Ronald Tompkins is also Chief Medical Officer of the Open Medicine Foundation and co-director of the OMF-sponsored ME/CFS Collaboration at the Harvard-Affiliated Hospitals, Harvard Medical School, Massachusetts General Hospital.
He has had 450 research papers published in medical and engineering journals. His research in genomics and proteomics role in inflammation and metabolism underscore his research into the underlying mechanisms of ME/CFS.
Professor Tompkins took time out from his busy schedule to be interviewed about his research into ME and other issues related to the illness.
How did you get involved in the field of ME research?
As a trauma surgeon and investigator, I have been interested in inflammation and metabolism my entire career. As I became exposed to patients with ME/CFS, it became clear to me that both these phenomena were heavily involved and active in the disease. I was impressed at the number of previously very active young people whose lives were being destroyed by the effects of inflammation and abnormalities in metabolism. My longtime colleague and friend, Ron Davis introduced me to the disease and I recognized how poorly the medical profession was handling this disease and I then became very interested. I got involved with the Open Medicine Foundation and have become committed.
Can you tell us about some of your current research into ME?
There are many investigators at Mass General Hospital (MGH), Brigham & Women’s Hospital (BWH), and Beth Israel Deaconess Medical Center (BIDMC), all Harvard-affiliated Hospital, who are actively engaged in ME research. At MGH, we are interested in the “neuroinflammation” that involves the brain and contributes to the “brain fog”, circadian rhythm, dysautonomia, and other problems with ME. We are also experienced in skeletal muscle structure and function that might contribute to the post-exertional malaise, and lastly, we are also very actively involved to better understand the small fiber neuropathy (SFN) that contributes to the dysautonomia and pain involved with ME. At the BWH, there are active studies about the fatigue component particularly as it relates to the cardio-pulmonary origins of the disease. There is also tremendous interest in the SFN component of ME. Lastly, at BIDMC, investigators experienced in sleep research are interested to better understand why sleep is so problematic and non-refreshing.
There is ample evidence to suggest that low grade inflammation of the brain is present in people with ME/CFS. Does this inflammation get worse when a persons symptoms flare up? To what degree is this inflammation responsible for the symptoms that people with ME/CFS suffer from?
Certainly the neuroinflammation is an important component in ME. At MGH, we have two world class neuroimaging facilities at the Martinos Center and the Gordon Center. At the Martinos center, we have multiple dual instruments (MR/PET imaging instruments) that are critical to study neuroinflammation with high precision. We are actively engaged in such studies to begin to answer your questions. Right now, we have suspicions but we would hope to soon have answers for your questions. More importantly over time, hopefully we might have treatments that might begin to attenuate or mitigate these effects.
Can you explain what preload failure (PLF) is? How might PLF affect the symptoms of people with ME/CFS?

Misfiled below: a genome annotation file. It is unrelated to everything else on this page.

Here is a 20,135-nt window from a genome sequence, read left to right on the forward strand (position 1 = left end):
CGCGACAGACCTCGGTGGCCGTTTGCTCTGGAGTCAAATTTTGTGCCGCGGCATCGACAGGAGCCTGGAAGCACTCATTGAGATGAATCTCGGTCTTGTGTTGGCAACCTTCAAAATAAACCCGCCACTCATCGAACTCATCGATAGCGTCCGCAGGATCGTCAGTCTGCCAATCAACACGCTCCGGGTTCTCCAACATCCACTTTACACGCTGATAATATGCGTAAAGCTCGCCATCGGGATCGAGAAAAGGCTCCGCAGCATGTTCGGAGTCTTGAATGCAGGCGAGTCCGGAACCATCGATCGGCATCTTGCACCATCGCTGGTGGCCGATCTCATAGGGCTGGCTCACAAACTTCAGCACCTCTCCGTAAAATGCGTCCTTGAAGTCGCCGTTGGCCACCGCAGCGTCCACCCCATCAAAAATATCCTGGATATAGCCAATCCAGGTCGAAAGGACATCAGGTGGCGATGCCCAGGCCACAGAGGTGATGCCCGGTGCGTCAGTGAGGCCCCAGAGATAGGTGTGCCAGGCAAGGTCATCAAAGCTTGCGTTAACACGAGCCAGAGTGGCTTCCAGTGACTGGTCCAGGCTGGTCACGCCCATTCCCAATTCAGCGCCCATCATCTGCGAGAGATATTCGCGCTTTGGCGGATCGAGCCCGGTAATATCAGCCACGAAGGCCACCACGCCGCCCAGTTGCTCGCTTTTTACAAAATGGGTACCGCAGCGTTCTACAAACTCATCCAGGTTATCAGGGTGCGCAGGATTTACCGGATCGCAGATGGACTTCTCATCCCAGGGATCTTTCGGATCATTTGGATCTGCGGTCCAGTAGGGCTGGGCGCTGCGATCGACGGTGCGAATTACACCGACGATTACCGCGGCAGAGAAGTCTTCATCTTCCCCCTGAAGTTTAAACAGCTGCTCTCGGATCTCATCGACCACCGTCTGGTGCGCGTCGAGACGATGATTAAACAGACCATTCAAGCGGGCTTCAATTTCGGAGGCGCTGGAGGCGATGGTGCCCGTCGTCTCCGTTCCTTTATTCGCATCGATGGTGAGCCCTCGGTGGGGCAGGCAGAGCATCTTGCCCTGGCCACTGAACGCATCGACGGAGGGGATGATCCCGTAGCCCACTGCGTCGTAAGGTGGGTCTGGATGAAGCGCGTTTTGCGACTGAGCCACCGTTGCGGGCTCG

Dr. Systrom has described a finding of preload failure (PLF). There are two forms (high flow and low flow). Please see a further description of this on our website (endmecfs.mgh.harvard.edu). Preload heart failure means that at peak exercise, the heart fails to meet the cardiovascular needs imposed by the exercise. Preload means that basically, the venous return was not augmented to the extent that normally occurs to generate the increased cardiac output required by the higher demand of the exercise. In healthy volunteers, the venous return to the heart increases with exercise and this generally comes from a reduced compliance or capacitance in large veins, which is most often facilitated by increase sympathetic tone. It does not appear to happen naturally in ME in the low flow phenotype of PLF.
The high flow phenotype, theoretically there might be two types: those with a peripheral shunt and those with poor extraction. These are two different etiologies and would likely require two different treatment strategies. We would love to begin to study both these possibilities and we seek funding to do so.
One of the central features of ME/CFS is post exertion malaise. Do scientists have any idea why people with ME/CFS have a delayed recovery from physical/mental activity?
We do not. We do know a tremendous amount about how skeletal muscle responds to significant stress in the case of severe injury. It is possible that the stress response in ME is maladaptive and expresses similar abnormalities that are seen with serious injury. We are actively pursuing this possibility. It could simply be that the reparative mechanisms are delayed in ME and there might be targets that we can identify to develop drug treatments to correct these abnormalities.
What can public health authorities do to help improve the life outcomes for people with ME/CFS?
First to recognize ME as a disease and create a priority to better understand the disease and the magnitude of the impact of this disease. Secondly, support activities to develop outcome measures to more accurately determine the impact of this disease on an individual’s quality of life and to collect these data to derive a societal level of impact of the disease. None of this is occurring at the moment.